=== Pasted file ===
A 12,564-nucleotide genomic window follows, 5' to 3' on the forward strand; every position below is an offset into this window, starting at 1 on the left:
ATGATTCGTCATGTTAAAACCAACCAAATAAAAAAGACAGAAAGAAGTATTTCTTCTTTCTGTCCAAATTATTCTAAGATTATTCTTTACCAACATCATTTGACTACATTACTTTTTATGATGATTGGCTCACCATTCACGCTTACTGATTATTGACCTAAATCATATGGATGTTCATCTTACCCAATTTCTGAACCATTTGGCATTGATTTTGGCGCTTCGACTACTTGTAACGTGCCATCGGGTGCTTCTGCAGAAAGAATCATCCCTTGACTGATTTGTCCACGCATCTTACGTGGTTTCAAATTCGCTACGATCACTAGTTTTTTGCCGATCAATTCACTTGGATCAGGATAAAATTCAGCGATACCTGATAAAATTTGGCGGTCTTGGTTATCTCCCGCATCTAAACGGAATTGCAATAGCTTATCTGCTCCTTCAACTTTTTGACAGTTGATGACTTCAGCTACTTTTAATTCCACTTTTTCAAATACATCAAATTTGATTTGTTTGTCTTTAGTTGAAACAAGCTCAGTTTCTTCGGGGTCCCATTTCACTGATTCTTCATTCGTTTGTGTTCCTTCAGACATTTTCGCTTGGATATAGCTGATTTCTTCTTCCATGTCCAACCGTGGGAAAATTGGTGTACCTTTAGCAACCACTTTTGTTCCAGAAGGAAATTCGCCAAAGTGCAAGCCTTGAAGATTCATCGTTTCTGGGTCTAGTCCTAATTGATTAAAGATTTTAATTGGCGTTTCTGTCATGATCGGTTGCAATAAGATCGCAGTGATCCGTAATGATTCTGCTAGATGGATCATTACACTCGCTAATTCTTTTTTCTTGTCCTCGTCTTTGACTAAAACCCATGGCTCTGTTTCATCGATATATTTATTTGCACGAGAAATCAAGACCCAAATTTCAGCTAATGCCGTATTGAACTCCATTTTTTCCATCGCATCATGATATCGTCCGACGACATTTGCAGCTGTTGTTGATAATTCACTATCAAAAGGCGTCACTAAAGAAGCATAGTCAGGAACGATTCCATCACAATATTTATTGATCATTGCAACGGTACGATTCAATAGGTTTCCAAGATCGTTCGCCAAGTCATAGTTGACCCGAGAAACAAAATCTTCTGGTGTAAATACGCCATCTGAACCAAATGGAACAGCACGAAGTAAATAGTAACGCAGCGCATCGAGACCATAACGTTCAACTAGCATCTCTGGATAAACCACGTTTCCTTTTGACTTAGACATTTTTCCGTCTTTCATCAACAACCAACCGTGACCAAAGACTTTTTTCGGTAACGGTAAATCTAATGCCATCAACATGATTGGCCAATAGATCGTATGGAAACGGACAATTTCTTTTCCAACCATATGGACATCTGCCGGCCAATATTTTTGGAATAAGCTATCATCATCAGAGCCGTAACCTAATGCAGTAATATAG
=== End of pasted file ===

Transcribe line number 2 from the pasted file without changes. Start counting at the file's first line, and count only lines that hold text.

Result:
ATGATTCGTCATGTTAAAACCAACCAAATAAAAAAGACAGAAAGAAGTATTTCTTCTTTCTGTCCAAATTATTCTAAGATTATTCTTTACCAACATCATTTGACTACATTACTTTTTATGATGATTGGCTCACCATTCACGCTTACTGATTATTGACCTAAATCATATGGATGTTCATCTTACCCAATTTCTGAACCATTTGGCATTGATTTTGGCGCTTCGACTACTTGTAACGTGCCATCGGGTGCTTCTGCAGAAAGAATCATCCCTTGACTGATTTGTCCACGCATCTTACGTGGTTTCAAATTCGCTACGATCACTAGTTTTTTGCCGATCAATTCACTTGGATCAGGATAAAATTCAGCGATACCTGATAAAATTTGGCGGTCTTGGTTATCTCCCGCATCTAAACGGAATTGCAATAGCTTATCTGCTCCTTCAACTTTTTGACAGTTGATGACTTCAGCTACTTTTAATTCCACTTTTTCAAATACATCAAATTTGATTTGTTTGTCTTTAGTTGAAACAAGCTCAGTTTCTTCGGGGTCCCATTTCACTGATTCTTCATTCGTTTGTGTTCCTTCAGACATTTTCGCTTGGATATAGCTGATTTCTTCTTCCATGTCCAACCGTGGGAAAATTGGTGTACCTTTAGCAACCACTTTTGTTCCAGAAGGAAATTCGCCAAAGTGCAAGCCTTGAAGATTCATCGTTTCTGGGTCTAGTCCTAATTGATTAAAGATTTTAATTGGCGTTTCTGTCATGATCGGTTGCAATAAGATCGCAGTGATCCGTAATGATTCTGCTAGATGGATCATTACACTCGCTAATTCTTTTTTCTTGTCCTCGTCTTTGACTAAAACCCATGGCTCTGTTTCATCGATATATTTATTTGCACGAGAAATCAAGACCCAAATTTCAGCTAATGCCGTATTGAACTCCATTTTTTCCATCGCATCATGATATCGTCCGACGACATTTGCAGCTGTTGTTGATAATTCACTATCAAAAGGCGTCACTAAAGAAGCATAGTCAGGAACGATTCCATCACAATATTTATTGATCATTGCAACGGTACGATTCAATAGGTTTCCAAGATCGTTCGCCAAGTCATAGTTGACCCGAGAAACAAAATCTTCTGGTGTAAATACGCCATCTGAACCAAATGGAACAGCACGAAGTAAATAGTAACGCAGCGCATCGAGACCATAACGTTCAACTAGCATCTCTGGATAAACCACGTTTCCTTTTGACTTAGACATTTTTCCGTCTTTCATCAACAACCAACCGTGACCAAAGACTTTTTTCGGTAACGGTAAATCTAATGCCATCAACATGATTGGCCAATAGATCGTATGGAAACGGACAATTTCTTTTCCAACCATATGGACATCTGCCGGCCAATATTTTTGGAATAAGCTATCATCATCAGAGCCGTAACCTAATGCAGTAATATAG